The 10 Best James Ingram Songs of All-Time

James Ingram

James Ingram spent the early part of his career supporting artists like Ray Charles and Leon Haywood. Then, in 1980, Quincy Jones heard him perform a demo of Just Once. Jones liked what he heard and invited Ingram to contribute vocals to his 1981 album, The Dude. The invite earned Ingram a trio of Grammy Award nominations and put him on the first step of what would become a hugely successful and influential solo career. Best known for possessing what Quincy Jones described as a “soulful, whiskey-sounding voice,” Ingram passed away in 2019 at the age of just 66. Here, we look back on some of his finest moments with our pick of the 10 best James Ingram songs of all time.

10. The Secret Garden (Sweet Seduction Suite) (with Quincy Jones, Al B. Sure!, El DeBarge, and Barry White)


In at number one on our list of the 10 best James Ingram songs of all time is The Secret Garden (Sweet Seduction Suite). Produced by Quincy Jones and featuring extra support from Al B. Sure!, El DeBarge, and Barry White, the song was hugely successful, climbing to number 1 on the Billboard Black Singles chart and number 31 on the Billboard Hot 100. It was also a moderate hit in the UK, reaching number 26 on the charts.

9. What About Me? (with Kenny Rogers & Kim Carnes)


Kenny Rogers had originally intended Barbara Streisand and Lionel Richie to join him on What About Me? but after both singers backed out, he asked Olivia Newton-John and Jeffrey Osborne to join him instead. When they backed out as well, he called on James Ingram and Kim Carnes. The result was a number 15 hit on the Billboard Hot 100 and a number one chart-topper on the Adult Contemporary chart.

8. I Just Can’t Let Go (with David Pack & Michael McDonald)


David Pack, Michael McDonald, and James Ingram first recorded I Just Can’t Let Go in 1986, reaching number 18 on the US. Billboard Adult Contemporary in the fall of that year. Following Ingram’s death in 2019, Pack created a video in tribute to his friend, re-mixing the original recording, restoring the trio’s vocals, and using them as an a cappella intro.

7. How Do You Keep the Music Playing? (with Patti Austin)


1984 was a good year for Ingram, at least from an awards perspective. At that year’s Grammy’s, he picked up three nominations, the first for Best R&B Song for Michael Jackson’s P.Y.T. (Pretty Young Thing), which Ingram co-wrote with Quincey Jones, the second for Best Male R&B Vocal Performance for Party Animal, and the third for his duet with Patti Austin, How Do You Keep the Music Playing?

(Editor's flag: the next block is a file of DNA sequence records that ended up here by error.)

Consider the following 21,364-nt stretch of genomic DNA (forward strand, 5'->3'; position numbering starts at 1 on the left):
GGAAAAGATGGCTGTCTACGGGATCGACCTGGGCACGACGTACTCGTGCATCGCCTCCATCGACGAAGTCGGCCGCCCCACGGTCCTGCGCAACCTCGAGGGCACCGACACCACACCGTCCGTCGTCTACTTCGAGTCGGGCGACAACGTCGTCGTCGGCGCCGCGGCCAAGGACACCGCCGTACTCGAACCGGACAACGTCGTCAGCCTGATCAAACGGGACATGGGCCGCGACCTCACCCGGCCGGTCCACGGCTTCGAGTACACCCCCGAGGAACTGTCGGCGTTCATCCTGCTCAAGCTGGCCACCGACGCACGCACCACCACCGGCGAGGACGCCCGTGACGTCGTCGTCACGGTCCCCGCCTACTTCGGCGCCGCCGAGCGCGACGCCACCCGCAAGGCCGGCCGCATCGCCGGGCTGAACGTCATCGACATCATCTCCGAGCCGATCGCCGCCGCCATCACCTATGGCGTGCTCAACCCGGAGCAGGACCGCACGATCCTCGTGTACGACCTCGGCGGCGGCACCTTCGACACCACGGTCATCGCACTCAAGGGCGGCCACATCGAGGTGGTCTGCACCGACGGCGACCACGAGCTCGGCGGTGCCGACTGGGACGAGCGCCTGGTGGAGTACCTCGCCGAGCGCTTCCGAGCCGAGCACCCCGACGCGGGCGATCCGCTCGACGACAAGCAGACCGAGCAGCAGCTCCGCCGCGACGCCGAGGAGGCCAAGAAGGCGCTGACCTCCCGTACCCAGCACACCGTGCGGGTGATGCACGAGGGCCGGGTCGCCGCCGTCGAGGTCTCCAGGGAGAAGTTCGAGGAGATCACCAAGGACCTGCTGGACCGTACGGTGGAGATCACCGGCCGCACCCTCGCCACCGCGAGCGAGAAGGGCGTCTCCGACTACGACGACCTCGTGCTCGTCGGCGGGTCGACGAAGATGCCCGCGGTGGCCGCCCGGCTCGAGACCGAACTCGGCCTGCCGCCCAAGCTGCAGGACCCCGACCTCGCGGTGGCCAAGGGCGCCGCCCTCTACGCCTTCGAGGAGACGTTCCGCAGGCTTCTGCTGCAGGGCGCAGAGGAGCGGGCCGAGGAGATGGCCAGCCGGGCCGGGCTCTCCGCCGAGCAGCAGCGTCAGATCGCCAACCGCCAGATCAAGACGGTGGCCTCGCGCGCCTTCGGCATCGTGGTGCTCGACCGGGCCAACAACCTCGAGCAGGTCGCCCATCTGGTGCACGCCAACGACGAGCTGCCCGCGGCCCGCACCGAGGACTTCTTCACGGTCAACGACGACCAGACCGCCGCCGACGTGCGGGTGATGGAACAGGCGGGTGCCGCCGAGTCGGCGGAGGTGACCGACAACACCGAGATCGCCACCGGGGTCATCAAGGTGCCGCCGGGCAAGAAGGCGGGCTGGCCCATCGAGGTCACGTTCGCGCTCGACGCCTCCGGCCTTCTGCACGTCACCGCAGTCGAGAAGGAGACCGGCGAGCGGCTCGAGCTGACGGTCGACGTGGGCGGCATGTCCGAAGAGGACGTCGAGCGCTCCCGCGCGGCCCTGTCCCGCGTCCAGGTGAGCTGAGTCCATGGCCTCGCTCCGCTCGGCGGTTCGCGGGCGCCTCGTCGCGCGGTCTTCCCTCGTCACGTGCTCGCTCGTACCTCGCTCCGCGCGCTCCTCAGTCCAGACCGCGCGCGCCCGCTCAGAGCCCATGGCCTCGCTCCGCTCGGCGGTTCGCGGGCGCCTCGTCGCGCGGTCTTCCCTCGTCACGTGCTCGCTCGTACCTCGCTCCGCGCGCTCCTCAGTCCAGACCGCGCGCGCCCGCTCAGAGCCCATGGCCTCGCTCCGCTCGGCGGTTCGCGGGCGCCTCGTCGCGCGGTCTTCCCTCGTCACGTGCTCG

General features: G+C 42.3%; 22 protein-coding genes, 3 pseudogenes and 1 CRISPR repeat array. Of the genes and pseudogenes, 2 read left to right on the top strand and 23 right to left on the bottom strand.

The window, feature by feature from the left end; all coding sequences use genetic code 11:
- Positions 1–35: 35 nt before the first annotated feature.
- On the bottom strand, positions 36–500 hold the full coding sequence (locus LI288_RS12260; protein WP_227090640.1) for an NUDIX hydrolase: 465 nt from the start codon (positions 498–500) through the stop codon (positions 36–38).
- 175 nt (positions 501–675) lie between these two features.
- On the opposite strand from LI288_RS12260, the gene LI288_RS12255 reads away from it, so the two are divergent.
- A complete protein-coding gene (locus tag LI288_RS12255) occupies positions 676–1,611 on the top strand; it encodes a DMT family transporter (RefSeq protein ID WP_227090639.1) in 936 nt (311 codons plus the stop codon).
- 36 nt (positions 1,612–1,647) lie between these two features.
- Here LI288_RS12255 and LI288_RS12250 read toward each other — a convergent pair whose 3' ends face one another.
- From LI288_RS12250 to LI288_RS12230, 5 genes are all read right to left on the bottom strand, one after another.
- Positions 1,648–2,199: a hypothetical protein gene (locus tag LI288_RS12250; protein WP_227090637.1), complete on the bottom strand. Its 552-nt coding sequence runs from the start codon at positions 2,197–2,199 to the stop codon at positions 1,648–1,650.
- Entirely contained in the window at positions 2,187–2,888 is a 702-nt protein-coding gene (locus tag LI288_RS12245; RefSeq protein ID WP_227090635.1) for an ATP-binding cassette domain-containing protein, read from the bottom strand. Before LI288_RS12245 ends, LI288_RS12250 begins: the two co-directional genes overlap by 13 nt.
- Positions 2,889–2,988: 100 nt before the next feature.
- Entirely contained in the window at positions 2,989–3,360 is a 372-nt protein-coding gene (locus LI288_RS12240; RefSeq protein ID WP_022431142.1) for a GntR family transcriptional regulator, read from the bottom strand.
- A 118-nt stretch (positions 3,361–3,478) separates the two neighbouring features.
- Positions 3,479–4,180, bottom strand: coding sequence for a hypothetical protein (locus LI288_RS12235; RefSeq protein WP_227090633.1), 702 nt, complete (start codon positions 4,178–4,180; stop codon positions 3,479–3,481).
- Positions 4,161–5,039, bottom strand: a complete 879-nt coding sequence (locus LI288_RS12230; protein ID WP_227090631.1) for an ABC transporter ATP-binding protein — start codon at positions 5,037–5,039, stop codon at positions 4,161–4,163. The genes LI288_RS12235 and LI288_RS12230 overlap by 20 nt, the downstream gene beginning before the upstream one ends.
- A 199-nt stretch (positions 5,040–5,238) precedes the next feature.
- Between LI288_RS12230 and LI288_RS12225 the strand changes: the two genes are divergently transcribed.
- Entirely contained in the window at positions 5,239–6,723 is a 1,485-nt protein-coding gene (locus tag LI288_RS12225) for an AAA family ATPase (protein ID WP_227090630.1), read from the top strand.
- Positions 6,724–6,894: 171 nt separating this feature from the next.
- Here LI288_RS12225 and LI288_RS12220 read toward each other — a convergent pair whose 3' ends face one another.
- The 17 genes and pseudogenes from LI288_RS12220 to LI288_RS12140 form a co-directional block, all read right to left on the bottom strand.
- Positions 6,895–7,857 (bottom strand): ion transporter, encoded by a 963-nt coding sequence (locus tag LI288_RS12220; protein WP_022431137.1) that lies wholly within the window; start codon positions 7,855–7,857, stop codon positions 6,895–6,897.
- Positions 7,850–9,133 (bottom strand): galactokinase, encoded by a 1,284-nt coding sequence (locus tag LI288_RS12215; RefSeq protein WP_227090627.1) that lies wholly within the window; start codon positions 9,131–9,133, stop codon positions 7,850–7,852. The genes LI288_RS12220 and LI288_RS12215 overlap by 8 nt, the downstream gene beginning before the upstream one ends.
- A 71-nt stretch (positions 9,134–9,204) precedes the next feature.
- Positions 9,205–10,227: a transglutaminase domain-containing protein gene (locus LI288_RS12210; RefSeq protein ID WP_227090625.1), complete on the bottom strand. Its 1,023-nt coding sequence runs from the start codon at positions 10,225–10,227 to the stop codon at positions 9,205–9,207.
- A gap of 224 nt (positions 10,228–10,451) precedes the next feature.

6. Somewhere Out There ( with Linda Ronstadt )


In 1986, Ingram and Linda Ronstadt earned a massive hit with this track from the soundtrack of An American Tail. Written by hitmakers James Horner, Barry Mann, and Cynthia Weil, the song reached number 2 in both the US and Canada, number 6 in Ireland, and number 8 in the UK. At the 30th Grammy Awards, it swept the board, winning both Song of the Year and Best Song Written Specifically for a Motion Picture or Television. It also picked up an Academy Award nomination for Best Original Song, but lost out to Take My Breath Away from Top Gun.

5. Just Once


As explains, Quincy Jones, who collaborated with Ingram on multiple occasions throughout his career, discovered him after hearing him sing a demo of the gorgeously romantic Just Once from songwriters Barry Mann and Cynthia Weil. Jones invited him to contribute vocals to the song for his album, The Dude, which subsequently helped Ingram pick up three Grammy nominations, including one for Best New Artist.

4. One Hundred Ways


As well as contributing vocals to Just Once on Quincy Jones’ 1981 album The Dude, Ingram also took the lead on the gorgeously sultry One Hundred Ways. The song hit number 14 on the Billboard Hot 100 and number 5 on the Adult Contemporary chart, as well as picking up the award for Best R&B Vocal Performance at the 1982 Grammys.

3. Yah Mo B There (with Michael McDonald)


Ingram teamed up with Michael McDonald several times over his career. In 1983, the pair partnered up on Yah Mo B There for Ingram’s 1983 album, It’s Your Night. It became a big hit, climbing to number 19 on the US Billboard Hot 100, number 12 on the UK Singles Chart, and picking up the 1985 Grammy Award for Best R&B Performance by a Duo or Group with Vocals.

2. I Don’t Have the Heart


In 1990, Ingram topped the charts with this soulful love ballad from his 1989 album, It’s Real. It was his first number one as a solo artist (his previous time at the top had been with Patti Austin on Baby, Come to Me), as well as the final time he’d make a visit to the top 40. At the following year’s Grammy Awards, he picked up a nomination for Best Male Pop Vocal Performance for the song.

1. Baby, Come to Me


Written by Rod Temperton and performed alongside Patti Austin, Baby, Come to Me became Ingram’s first big success. Initially released in 1982, it proved only a minor hit the first time around, stalling at number 73 on the Billboard Hot 100. A few months later, it connected with a whole new audience when it popped up on General Hospital – sensing they might have more luck the second time, the record label reissued it, resulting in the first number one hit of Ingram’s career.

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